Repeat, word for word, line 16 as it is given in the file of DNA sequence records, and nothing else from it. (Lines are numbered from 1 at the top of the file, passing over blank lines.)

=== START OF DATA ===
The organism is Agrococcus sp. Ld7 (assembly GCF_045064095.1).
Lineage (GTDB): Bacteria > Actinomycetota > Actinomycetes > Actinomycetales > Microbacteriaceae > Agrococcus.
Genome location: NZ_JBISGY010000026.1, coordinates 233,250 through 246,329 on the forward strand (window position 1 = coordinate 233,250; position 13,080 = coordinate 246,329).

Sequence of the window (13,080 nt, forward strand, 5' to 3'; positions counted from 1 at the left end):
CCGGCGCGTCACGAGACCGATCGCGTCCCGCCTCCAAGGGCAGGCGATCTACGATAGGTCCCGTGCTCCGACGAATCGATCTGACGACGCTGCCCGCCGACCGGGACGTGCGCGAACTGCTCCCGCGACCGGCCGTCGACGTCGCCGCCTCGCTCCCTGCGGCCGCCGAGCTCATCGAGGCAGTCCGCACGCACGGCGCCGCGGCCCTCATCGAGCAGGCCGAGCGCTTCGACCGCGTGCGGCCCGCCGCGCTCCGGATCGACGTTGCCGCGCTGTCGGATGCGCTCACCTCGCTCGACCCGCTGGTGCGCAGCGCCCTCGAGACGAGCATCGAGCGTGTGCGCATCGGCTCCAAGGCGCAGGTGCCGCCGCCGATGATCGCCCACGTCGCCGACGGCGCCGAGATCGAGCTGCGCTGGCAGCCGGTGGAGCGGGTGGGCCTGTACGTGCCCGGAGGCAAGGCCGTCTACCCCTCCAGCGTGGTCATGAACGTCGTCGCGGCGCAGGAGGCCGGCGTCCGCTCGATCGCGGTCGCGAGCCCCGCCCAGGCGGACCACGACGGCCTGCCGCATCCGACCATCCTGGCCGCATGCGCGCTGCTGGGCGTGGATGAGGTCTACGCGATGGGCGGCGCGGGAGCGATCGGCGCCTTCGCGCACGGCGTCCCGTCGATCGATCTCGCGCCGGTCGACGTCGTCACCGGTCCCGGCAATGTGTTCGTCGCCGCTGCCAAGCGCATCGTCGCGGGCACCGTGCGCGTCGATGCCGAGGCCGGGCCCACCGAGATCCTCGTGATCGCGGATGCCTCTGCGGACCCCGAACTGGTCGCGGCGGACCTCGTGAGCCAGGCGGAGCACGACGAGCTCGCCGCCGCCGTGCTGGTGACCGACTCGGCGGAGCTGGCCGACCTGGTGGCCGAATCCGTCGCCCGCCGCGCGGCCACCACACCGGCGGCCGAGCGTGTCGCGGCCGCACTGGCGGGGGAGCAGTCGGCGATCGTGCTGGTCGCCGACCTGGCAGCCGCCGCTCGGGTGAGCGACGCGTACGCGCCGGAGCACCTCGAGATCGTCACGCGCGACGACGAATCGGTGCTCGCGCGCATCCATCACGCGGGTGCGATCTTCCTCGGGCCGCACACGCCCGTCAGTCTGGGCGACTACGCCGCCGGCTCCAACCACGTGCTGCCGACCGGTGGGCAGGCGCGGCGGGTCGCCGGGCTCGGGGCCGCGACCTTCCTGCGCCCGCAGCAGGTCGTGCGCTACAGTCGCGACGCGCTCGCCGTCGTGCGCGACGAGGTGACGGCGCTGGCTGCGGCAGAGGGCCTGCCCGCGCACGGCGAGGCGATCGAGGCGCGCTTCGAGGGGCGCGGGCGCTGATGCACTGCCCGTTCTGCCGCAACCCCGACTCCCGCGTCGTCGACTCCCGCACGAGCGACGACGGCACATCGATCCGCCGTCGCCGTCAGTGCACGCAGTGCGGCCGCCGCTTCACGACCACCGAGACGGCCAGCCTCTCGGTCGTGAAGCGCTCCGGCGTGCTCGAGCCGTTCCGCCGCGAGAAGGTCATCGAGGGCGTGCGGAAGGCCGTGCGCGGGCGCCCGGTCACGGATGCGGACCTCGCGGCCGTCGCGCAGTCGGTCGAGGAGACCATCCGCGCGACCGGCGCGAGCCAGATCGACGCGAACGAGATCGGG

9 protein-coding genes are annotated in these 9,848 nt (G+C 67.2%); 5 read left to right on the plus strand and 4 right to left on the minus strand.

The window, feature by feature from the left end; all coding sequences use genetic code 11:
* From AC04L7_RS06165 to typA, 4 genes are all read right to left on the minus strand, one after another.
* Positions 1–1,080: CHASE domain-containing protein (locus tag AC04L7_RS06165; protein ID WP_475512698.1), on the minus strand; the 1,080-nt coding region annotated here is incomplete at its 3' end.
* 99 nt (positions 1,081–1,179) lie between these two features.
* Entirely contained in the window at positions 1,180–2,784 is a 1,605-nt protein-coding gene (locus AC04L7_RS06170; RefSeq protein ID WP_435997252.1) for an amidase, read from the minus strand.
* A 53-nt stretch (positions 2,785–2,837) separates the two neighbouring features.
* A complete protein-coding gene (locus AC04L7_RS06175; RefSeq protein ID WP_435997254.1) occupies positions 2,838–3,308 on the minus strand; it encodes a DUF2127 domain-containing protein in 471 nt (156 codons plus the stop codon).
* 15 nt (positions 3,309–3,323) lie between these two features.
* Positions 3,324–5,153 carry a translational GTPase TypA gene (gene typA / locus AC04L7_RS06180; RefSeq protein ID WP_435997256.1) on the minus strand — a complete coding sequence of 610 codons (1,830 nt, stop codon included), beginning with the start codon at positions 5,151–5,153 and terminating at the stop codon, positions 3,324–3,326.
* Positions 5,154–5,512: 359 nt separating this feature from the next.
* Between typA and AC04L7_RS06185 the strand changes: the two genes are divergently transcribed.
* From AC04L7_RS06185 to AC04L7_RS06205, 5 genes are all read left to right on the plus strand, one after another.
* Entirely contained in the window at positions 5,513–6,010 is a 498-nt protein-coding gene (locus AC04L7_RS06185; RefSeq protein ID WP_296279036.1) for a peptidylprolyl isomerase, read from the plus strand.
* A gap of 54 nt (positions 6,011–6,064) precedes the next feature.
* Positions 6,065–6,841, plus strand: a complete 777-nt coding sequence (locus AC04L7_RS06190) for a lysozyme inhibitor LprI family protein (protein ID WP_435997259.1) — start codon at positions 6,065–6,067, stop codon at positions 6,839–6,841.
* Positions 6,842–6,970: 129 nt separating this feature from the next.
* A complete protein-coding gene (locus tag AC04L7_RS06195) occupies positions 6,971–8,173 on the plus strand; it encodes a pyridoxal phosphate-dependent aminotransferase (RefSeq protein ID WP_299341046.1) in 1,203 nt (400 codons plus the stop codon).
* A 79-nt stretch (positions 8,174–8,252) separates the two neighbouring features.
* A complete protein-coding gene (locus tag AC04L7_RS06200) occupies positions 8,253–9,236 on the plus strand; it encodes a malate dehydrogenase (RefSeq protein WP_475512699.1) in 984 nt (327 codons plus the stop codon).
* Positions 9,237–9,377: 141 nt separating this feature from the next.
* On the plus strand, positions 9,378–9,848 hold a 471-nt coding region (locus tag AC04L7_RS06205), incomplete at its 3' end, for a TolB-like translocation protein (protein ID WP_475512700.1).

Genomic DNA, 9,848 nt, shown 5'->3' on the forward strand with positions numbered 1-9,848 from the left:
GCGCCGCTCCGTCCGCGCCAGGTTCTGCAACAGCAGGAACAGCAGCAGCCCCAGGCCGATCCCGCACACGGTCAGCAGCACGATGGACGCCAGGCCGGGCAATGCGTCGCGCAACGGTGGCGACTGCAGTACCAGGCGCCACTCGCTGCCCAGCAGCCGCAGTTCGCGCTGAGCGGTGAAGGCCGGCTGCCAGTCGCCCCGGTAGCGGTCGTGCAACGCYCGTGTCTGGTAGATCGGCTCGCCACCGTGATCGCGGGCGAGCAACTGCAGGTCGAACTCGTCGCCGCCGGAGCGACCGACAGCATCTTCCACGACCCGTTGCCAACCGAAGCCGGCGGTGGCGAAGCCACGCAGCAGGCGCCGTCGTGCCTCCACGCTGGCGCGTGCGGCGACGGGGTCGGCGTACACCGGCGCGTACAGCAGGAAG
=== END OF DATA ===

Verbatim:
* Positions 5,154–5,512: 359 nt separating this feature from the next.